All eyes are on California right now as the state moves aggressively to take the extraordinary steps to reconcile two sets of laws (one for medical cannabis and one for recreational, or “adult use” cannabis), draft and approve regulations for laws that are probably not final yet, create regulatory, licensing, and “track and trace” systems, and review and approve applications to allow licensed businesses to operate by January 1st, 2018.
Sound challenging? A California legislator likened it to “flying an airplane while it is still being built.”
The California Bureau of Marijuana Control (BMC) took two major initial steps last month to move these multiple tasks forward by releasing proposed “trailer” legislation to be included in the budget bill as well as proposed regulations for the medical marijuana system. To help you understand how all of these pieces fit together, below is a high-level timeline on cannabis laws and regulations in California.
- 1996: Voters approve Prop 215, legalizing the use of medicinal cannabis. Since then, little regulation was established, and most of that was done by local governments.
- 2015: Legislature enacts three bills – AB243, AB266, ad SB643. These bills became known collectively as the Medical Cannabis Regulation and Safety Act, or MCRSA.
- 2016: Legislature enacts SB 837, which builds on the MCRSA framework to add environmental safeguards to protect streams and rivers.
- 2016: Voters approve Prop 64, other wise known as Adult Use of Marijuana Act, or AUMA.
- April, 2017: Department of Consumer Affairs, Bureau of Cannabis Control introduces Proposed Trailer Bill Legislation. This proposed language is meant to consolidate the differences between AUMA and MCRSA by combining the two laws into a single code that would regulate both medical and adult-use cannabis.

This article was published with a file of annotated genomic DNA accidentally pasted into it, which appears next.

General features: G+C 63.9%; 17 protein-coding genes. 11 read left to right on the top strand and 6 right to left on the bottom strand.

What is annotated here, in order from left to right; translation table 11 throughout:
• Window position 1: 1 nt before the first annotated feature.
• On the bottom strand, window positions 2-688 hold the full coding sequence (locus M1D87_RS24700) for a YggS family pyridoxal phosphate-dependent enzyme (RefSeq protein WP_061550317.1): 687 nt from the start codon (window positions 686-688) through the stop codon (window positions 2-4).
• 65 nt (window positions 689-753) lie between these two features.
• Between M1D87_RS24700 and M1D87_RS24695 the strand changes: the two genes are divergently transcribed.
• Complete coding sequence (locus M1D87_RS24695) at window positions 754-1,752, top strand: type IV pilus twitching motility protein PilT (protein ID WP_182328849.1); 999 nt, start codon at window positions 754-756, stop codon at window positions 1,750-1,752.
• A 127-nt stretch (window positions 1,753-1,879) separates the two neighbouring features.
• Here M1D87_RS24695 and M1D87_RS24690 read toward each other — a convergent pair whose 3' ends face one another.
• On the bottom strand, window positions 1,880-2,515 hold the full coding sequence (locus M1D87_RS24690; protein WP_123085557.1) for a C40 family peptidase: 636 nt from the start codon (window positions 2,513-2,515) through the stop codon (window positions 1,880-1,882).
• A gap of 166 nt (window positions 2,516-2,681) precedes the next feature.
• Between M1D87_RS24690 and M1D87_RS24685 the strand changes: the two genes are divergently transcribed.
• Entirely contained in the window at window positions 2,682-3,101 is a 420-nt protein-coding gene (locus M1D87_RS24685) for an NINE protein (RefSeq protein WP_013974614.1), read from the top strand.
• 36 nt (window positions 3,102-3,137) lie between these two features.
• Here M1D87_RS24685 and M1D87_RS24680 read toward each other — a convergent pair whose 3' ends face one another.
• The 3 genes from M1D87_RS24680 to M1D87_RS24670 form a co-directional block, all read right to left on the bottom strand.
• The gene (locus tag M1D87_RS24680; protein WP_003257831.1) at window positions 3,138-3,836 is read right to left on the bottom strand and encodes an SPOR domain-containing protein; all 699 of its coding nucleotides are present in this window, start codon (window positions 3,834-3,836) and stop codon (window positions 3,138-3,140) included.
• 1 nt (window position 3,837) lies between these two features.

- April, 2017: Department of Public Health, through their new Office of Manufactured Cannabis Safety, drops regulations for medical cannabis manufacturers.
- April, 2017: Bureau of Marijuana Control sends out a Notice of Proposed Rulemaking with proposed regulations for medical cannabis use for distributors, transporters, and dispensaries.
- April, 2017: Department of Food & Agriculture’s (CDFA) CalCannabis Cultivation Licensing division, which is responsible for regulating cannabis cultivation, introduces proposed regulations for medical cannabis cultivation.
The proposed regulations for medical cannabis are the first glimpse into the details of what the Bureau of Marijuana Control (BMC) has in mind for regulating cannabis in California. However, it’s important to note that these regulations are very likely subject to change, so therefore should be used primarily as a guide for what is to come. If the legislature passes the proposed trailer legislation either as-is or with modifications, the law would change and the various departments would have to issue new regulations for the consolidated system. So, although you should expect changes coming from the legislature, the medical regulations are helpful for now as a roadmap for what’s to come for California’s cannabis regulatory system.
In future posts, we’ll break down the 58-page medical cannabis regulations (as well as the “trailer” legislation) for distributors, transporters, and dispensaries. These regulations create the rules under which businesses can operate, including details about how to get licensed (get ready to open the kimono!), what details are required for the track and trace system, which information is required for labeling, and generally which activities are permitted and which are prohibited.
One thing to keep an eye on here in particular is the issue of “vertical integration”. In the world of beverage alcohol, most states enforce a “three tier” system that prohibits businesses from owning licenses in multiple tiers (production, wholesale distribution, and retail). AUMA (full integration) and MCRSA (limits on integration) are at odds on whether to allow full vertical integration for cannabis businesses in California. Advocates on both sides of this issue are debating it furiously.
The bottom line here is that things are moving extremely quickly in California right now and it’s time to pay attention and provide feedback to the regulatory authorities before bills are codified and regulations are finalized. We’ll be keeping up with the changes here and breaking down the different parts to help you better understand what’s going on.